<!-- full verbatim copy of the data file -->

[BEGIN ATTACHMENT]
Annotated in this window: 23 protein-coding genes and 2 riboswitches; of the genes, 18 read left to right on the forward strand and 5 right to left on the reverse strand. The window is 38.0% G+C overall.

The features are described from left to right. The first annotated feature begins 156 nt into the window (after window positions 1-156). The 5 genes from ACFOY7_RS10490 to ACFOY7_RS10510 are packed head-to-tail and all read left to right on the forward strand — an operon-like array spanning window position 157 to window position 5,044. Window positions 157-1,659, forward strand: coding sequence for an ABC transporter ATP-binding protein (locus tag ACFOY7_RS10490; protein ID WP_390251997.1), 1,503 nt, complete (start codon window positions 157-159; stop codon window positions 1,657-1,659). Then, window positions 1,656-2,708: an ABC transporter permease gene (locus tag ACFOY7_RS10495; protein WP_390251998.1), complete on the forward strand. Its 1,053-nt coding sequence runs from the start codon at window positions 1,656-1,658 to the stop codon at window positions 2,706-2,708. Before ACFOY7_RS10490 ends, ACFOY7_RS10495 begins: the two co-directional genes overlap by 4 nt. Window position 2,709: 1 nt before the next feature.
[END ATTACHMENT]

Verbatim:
Annotated in this window: 23 protein-coding genes and 2 riboswitches; of the genes, 18 read left to right on the forward strand and 5 right to left on the reverse strand. The window is 38.0% G+C overall.

The features are described from left to right. The first annotated feature begins 156 nt into the window (after window positions 1-156). The 5 genes from ACFOY7_RS10490 to ACFOY7_RS10510 are packed head-to-tail and all read left to right on the forward strand — an operon-like array spanning window position 157 to window position 5,044. Window positions 157-1,659, forward strand: coding sequence for an ABC transporter ATP-binding protein (locus tag ACFOY7_RS10490; protein ID WP_390251997.1), 1,503 nt, complete (start codon window positions 157-159; stop codon window positions 1,657-1,659). Then, window positions 1,656-2,708: an ABC transporter permease gene (locus tag ACFOY7_RS10495; protein WP_390251998.1), complete on the forward strand. Its 1,053-nt coding sequence runs from the start codon at window positions 1,656-1,658 to the stop codon at window positions 2,706-2,708. Before ACFOY7_RS10490 ends, ACFOY7_RS10495 begins: the two co-directional genes overlap by 4 nt. Window position 2,709: 1 nt before the next feature.